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Call for government action on access rules to prevent repeat of death on Muriwai Beach

A vehicle at Muriwai Beach. File photo Photo: The Detail/Sharon Brettkelly

Councils need greater powers to limit access to beaches to prevent tragedies such as Sunday's death, a local board chair says.

Rodney local board chair Brent Bailey was speaking after a person died when a vehicle rolled on Muriwai Beach in West Auckland about 2.40pm on Sunday.

Auckland City Hospital said today two people injured in the crash have now been discharged. They are two men in their 20s.

Meanwhile, police are continuing to investigate the incident but are refusing to reveal any information about the victim.

Bailey said it was time for "some leadership" from central government so that local boards could make rules around access, speed limits and managing behaviour, "because it's incredibly complex legislatively to change access to the regional park".

He said Muriwai covered a very large area and had several entry points so it was difficult for park staff to manage access by various groups.

Swimmers, surfers, fishermen, equestrian riders, and people working on ecological restoration all used the beach area.

As Auckland's population continued to increase the ability to supervise them decrease, he told Morning Report.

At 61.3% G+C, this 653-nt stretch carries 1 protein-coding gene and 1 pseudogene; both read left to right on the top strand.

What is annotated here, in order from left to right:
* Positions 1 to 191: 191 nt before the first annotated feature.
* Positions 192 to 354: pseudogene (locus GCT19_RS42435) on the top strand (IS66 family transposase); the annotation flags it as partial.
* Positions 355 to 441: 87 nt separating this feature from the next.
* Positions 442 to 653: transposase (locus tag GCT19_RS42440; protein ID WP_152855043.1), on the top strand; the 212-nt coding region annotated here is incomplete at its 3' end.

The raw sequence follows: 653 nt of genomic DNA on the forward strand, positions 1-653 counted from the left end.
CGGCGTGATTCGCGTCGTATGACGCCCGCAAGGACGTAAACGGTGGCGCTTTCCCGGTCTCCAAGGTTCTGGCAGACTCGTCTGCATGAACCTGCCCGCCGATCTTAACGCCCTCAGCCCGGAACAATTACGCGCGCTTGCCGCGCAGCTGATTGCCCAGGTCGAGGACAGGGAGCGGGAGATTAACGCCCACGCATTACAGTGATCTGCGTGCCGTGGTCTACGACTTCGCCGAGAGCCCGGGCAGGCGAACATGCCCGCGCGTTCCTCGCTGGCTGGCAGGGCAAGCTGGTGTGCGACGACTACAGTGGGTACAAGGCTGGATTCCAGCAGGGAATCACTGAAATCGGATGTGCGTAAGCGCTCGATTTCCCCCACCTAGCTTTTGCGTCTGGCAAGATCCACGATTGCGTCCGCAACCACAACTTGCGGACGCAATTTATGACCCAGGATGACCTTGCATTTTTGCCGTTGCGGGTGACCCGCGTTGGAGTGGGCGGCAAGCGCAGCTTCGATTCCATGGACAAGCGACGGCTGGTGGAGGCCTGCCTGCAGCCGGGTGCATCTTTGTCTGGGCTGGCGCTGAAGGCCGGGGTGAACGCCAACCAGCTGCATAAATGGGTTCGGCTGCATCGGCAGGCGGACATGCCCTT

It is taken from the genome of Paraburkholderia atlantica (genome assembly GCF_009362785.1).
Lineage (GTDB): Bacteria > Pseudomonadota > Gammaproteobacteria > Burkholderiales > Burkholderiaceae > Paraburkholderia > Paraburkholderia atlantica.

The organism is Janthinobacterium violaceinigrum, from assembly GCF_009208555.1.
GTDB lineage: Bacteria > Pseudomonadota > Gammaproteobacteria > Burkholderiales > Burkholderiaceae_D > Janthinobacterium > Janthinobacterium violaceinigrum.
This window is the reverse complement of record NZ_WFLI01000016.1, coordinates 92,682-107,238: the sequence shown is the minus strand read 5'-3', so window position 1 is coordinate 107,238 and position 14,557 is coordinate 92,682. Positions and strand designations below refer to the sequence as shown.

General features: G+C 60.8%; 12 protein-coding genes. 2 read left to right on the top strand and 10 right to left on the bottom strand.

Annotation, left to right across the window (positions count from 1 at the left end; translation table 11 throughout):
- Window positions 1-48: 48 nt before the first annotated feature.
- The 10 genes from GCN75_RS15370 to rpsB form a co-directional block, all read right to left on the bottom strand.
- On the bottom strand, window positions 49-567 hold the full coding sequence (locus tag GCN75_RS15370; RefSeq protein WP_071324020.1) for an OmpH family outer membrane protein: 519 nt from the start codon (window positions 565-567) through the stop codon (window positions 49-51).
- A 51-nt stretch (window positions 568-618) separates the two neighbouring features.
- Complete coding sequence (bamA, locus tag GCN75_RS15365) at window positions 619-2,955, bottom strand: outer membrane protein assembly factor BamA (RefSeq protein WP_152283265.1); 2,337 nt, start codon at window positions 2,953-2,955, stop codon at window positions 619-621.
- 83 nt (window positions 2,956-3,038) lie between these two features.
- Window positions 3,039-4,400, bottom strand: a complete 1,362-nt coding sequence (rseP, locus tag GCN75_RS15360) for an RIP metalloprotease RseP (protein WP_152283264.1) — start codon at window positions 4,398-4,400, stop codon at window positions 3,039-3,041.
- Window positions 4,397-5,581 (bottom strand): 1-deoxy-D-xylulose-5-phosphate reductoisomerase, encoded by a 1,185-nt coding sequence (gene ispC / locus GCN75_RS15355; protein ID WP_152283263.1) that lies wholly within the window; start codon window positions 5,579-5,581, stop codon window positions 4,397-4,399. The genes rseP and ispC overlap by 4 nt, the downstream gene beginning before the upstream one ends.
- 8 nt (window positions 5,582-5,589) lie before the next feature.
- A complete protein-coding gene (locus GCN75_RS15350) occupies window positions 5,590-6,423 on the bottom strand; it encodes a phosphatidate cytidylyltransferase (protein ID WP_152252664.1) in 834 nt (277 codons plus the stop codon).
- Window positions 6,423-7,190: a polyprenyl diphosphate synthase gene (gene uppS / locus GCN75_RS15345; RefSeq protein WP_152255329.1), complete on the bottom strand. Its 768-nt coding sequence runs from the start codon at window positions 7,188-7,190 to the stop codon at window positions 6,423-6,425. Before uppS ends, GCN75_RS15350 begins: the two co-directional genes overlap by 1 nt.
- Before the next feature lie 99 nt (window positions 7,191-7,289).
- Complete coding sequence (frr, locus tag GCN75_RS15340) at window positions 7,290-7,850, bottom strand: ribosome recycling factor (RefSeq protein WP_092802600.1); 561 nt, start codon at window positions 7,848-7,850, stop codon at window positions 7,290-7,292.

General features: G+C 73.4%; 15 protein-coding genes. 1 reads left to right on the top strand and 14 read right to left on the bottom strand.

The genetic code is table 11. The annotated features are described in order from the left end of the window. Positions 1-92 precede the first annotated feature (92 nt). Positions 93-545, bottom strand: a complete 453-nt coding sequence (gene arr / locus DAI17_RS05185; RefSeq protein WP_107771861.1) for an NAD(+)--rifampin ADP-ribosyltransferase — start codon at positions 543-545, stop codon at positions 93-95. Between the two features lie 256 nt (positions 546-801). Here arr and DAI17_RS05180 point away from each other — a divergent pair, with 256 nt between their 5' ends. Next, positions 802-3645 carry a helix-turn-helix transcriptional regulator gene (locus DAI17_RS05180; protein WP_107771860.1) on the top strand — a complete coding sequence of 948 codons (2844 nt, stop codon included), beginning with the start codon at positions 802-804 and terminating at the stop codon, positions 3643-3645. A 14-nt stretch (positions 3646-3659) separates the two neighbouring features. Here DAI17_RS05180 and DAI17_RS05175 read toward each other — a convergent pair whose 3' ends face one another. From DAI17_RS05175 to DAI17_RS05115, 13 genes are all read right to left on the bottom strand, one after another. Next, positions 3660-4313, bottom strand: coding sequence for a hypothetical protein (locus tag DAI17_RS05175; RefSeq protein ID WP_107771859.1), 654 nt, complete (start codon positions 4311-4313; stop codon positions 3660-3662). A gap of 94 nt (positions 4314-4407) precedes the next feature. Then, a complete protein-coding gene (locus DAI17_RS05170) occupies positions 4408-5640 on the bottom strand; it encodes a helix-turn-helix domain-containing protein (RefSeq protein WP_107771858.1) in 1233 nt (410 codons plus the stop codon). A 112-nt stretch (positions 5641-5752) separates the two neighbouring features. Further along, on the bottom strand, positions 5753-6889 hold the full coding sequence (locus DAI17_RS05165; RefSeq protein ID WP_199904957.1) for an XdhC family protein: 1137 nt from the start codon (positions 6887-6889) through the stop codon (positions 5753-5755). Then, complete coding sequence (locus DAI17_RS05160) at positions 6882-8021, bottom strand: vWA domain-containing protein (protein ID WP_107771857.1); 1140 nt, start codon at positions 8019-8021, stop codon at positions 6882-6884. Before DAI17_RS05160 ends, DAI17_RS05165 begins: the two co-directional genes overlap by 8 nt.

"What we'd really like to happen is to try and manage these conflicts [between various users] in a way that ensures everyone is safe."

Decision-making regarding access to the park lay with the mayor, councillors and Auckland Transport.

Bailey said speed limits existed but were "impossible" to enforce because people were largely unsupervised in such a huge area.

"Local authorities would like greater legislative opportunity to manage and monitor how people interact with the environment and each other."

He added: "What we need is to control access and we need to say that only licensed people can access the beach for legitimate reasons and wholesale unsupervised access is going to have to be a thing of the past."

Swimmers, surfers, fishermen, equestrian riders, and people working on ecological restoration all used the beach area.

It was also a sensitive coastal area, he said.

"The dunes are taking over and threatening private property and the golf course and we've got to keep vehicles off them because they destroy the vegetation."

His advice was for motorists to "slow down".

"Speed and inexperience compound to make things difficult and dangerous."

In 2015 four people had died when a vehicle cartwheeled and its unrestrained passengers were thrown out.

There had been another fatality and several people had been injured in the years since before the weekend tragedy.

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